Rwanda’s development and democratisation path continues to generate debate with some foreign writers claiming that its model can’t work elsewhere in Africa.
Some Rwandans counter this argument by saying the country has no model and has always taken “pragmatic” decisions and policies to deal with its challenges.
While this debate has been around for some time, it was recently reignited on February 9, by Nic Cheeseman’s opinion piece titled, Never mind human rights, Rwanda’s model won’t work elsewhere in Africa, published in The EastAfrican.
First, the “Rwandan model” exists and it is a good thing. Second, the model is a result of the genocide combined with the “mobilisation path” the Rwandan Patriotic Front followed long before the capture of state power in July 1994.
Third, this model evolved out of a search for solutions to economic and political challenges that followed the genocide. Finally, despite arguments to the contrary, the model could be replicated in countries with similar conditions like those in Rwanda in 1994.
Those who claim the model can’t work elsewhere like Cheeeseman use examples like Kenya and Zimbabwe, which are not similar because since independence they generally pursued neo-liberal policies.
Yet, while there are no countries in the world with similar conditions like those the RPF inherited due to the uniqueness of the genocide, there are countries where there are necessary conditions that the model could apply like in Burundi, the Central African Republic, Chad, South Sudan and Libya.
Of course, some would argue that there are “strong” oppositions that can’t allow such a model to evolve but they forget that even in Rwanda, RPF only gained dominance because it understood its historical mission, the problem the country faced and how to overcome it.
In fact, in the period immediately after the genocide, there was a strong political opposition composed of individuals who largely still harboured the “genocide ideology.” Of course, liberal commentators don’t consider ethnic politics as an existential threat nor genocide ideology, but perceive fighting these wrong ideas as “fighting the opposition.”
In addition, most writers underrate the fact that Rwanda’s current economic model was born out of harsh local conditions and external disinterest in investing in the country after the 1994 Genocide against the Tutsi.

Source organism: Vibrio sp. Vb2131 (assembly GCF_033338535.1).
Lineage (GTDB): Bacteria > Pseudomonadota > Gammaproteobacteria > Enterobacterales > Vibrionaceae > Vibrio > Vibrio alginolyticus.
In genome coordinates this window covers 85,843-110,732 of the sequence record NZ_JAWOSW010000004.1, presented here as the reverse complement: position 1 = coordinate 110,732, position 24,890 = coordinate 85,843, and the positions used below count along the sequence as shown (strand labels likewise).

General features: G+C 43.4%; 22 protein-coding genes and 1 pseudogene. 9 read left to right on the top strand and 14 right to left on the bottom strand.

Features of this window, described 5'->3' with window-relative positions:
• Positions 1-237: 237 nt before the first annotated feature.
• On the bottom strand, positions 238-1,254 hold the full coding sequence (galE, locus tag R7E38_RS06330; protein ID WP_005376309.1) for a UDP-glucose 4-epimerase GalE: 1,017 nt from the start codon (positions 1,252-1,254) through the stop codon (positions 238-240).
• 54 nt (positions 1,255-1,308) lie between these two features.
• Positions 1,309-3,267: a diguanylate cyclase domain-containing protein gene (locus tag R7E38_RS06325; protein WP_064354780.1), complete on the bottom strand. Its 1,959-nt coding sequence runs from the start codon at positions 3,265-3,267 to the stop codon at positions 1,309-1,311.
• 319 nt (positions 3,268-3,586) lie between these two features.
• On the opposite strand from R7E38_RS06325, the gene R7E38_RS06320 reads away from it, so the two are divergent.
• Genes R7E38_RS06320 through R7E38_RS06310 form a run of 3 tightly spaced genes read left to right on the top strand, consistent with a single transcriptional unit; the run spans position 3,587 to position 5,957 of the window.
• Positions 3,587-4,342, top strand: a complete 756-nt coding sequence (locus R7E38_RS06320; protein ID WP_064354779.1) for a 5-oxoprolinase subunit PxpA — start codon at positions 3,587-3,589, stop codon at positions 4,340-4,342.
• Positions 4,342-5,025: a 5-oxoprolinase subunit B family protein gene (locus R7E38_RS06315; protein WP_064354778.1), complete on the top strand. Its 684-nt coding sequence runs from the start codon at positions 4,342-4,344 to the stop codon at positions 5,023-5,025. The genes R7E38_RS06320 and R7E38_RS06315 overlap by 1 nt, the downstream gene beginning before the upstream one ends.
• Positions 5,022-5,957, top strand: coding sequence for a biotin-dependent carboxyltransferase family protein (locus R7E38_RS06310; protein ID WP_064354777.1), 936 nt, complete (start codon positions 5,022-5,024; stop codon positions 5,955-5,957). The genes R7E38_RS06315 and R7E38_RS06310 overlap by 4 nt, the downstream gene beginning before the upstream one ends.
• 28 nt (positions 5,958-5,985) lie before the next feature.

I personally saw members of the Rwandan Patriotic Army (RPA-now RDF) building bridges and reconstructing impassable roads in place like Gashora, Bugesera, Butare, etc. I was also fortunate enough to visit and talk to some of the members of the RPA soldiers after the genocide.
What I learnt is that these soldiers were involved in these ventures because they wholeheartedly believed that it was their mission to rebuild the country and knew that if they failed, there wouldn’t be a country.
To expect that these soldiers would give up this nobel duty is to misunderstand the path Rwanda took after the genocide. Of course, traditional liberalists would criticise the continued involvement of the military in development ventures as something “bad.”
Secondly, RPF’s mobilisation path was to generate incomes from members and well-wishers, use some for its immediate needs and reinvest the rest. In part that’s why, even the clothes some members of Cabinet wore during the swearing in ceremony on July 4, 1994 were bought from the party’s finances.
So why would RPF hesitate to continue to invest after capture of state power when the strategy had worked for it before and when foreigners weren’t interested in investing in the country?
“Development” isn’t something already out there for poor countries to find and “bring home” and even when some try like Africa has done for over 50 years they fail. Instead, development is something that focused individuals and nations aspire for and develop from their local conditions.
Most people who write about the “model” like Cheeseman describes it as a “state-directed development” where “party owned holding companies such as Tri-Star investments” and RPF political dominance with human-rights prevail. In reality the model has four pillars.
The first is the RPF and the army’s continued participation in investing in the economy due to historical and ideological reasons. The second is RPF’s deliberate mobilisation of likeminded businessmen and women to put capital together and invest in big projects.
The third is support to the private sector and encouraging foreign investors; the fourth is government investments in critical infrastructure.
Finally, underlying this model is a “political settlement” based on power-sharing and fighting the politics of ethnicity in all its guises. Without a doubt, this model gives RPF a substantial edge and can be adopted in certain post-conflict countries.
Christopher Kayumba, PhD Senior Lecturer, School of Journalism and Communication, UR, Lead Consultant, MGC Consult International Ltd, E-mail: email@example.com; twitter account: @Ckayumba Website: www.mgcconsult.com